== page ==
Why isn't everyone looking happy to hear that?

Support pilot fish gets an escalated trouble ticket: A division's Web-based application has stopped working, and it's critical to get it working again.

"It stopped working about the same time that Engineering implemented some new security settings," says fish. "Some checking and testing shows the new security settings are to blame.

"Engineering's recommendation: Add the Web server to the 'trusted sites' list. That's no good, says the on-site IT guy."

And that's a problem, because when a security setting has been directed by headquarters, getting it backed out is difficult, with lots of red tape. A manager in Engineering tells fish privately that he has never gotten one of these requests past the security group.

That means it's time to call the big meeting to get started on looking for solutions. Several layers of management are called in from the division with the problem, along with several layers of Engineering's management and everyone else who might be able to help.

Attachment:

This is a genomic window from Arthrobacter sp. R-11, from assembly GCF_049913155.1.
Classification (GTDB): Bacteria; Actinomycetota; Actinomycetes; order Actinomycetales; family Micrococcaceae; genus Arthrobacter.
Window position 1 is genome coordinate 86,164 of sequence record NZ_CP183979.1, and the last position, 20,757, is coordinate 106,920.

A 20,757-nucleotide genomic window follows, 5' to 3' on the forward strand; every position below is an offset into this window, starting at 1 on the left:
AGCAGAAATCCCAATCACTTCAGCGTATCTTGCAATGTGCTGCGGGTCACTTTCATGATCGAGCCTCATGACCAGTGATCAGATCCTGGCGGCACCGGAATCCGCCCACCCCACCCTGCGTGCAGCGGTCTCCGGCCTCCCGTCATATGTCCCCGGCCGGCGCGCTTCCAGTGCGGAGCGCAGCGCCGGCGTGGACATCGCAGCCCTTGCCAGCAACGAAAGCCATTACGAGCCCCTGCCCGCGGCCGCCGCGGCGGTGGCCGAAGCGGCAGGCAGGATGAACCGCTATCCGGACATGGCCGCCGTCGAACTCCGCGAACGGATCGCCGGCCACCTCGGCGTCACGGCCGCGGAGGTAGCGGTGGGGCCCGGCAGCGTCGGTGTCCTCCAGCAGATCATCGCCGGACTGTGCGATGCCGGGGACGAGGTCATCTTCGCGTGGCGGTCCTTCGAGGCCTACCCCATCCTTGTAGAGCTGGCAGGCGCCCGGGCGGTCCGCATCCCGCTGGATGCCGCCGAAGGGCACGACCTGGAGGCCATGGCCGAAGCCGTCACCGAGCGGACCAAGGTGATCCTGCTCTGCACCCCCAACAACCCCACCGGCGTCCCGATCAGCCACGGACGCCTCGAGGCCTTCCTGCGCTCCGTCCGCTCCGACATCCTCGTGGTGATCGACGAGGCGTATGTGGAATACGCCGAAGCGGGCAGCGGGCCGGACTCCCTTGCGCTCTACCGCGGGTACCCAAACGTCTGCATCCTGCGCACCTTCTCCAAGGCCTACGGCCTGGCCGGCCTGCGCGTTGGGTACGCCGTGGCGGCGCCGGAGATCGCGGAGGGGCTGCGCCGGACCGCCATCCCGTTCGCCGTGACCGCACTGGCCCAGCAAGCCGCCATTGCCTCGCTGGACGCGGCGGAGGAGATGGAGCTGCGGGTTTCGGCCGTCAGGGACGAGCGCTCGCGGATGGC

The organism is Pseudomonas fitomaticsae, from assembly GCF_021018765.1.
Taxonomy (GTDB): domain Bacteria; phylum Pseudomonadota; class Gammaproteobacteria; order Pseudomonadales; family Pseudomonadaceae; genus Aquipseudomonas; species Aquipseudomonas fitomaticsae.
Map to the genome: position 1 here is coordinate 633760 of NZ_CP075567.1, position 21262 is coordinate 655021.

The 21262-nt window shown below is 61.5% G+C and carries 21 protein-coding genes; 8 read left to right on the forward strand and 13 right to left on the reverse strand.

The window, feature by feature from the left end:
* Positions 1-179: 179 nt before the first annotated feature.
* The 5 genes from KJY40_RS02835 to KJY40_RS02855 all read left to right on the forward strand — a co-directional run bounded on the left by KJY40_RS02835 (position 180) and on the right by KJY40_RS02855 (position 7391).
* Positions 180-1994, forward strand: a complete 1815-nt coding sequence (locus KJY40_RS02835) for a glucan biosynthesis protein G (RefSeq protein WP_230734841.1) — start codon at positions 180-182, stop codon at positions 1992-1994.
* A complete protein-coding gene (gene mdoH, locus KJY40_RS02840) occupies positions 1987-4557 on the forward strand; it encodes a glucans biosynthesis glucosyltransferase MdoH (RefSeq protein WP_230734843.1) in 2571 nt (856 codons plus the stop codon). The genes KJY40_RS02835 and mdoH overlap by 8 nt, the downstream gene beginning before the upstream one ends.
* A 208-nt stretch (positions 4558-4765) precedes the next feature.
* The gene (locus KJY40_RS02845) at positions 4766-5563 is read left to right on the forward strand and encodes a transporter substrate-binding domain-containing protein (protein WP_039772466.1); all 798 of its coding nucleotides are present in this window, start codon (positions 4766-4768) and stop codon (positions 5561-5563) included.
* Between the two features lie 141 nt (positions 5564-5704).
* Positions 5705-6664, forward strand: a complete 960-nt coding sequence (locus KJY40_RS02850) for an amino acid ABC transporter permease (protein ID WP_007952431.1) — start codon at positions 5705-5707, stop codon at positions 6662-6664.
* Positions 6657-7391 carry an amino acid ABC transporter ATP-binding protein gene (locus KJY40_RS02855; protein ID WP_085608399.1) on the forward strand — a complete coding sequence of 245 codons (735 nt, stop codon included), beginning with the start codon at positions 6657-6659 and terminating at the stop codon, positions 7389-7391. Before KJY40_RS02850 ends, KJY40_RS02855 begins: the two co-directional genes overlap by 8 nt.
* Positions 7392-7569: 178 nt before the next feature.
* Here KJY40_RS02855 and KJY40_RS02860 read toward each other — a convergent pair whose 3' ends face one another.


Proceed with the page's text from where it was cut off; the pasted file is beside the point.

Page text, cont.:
Headquarters even sends an incident management guy to play referee. All told, fish figures the cost of the people on the conference call comes to a couple thousand dollars per hour.

"So the big call starts," fish says, "and the very first thing said is from the on-site IT guy at the division: 'About an hour ago I tried adding the Web server to the 'trusted sites' list. Everything works fine now.'"

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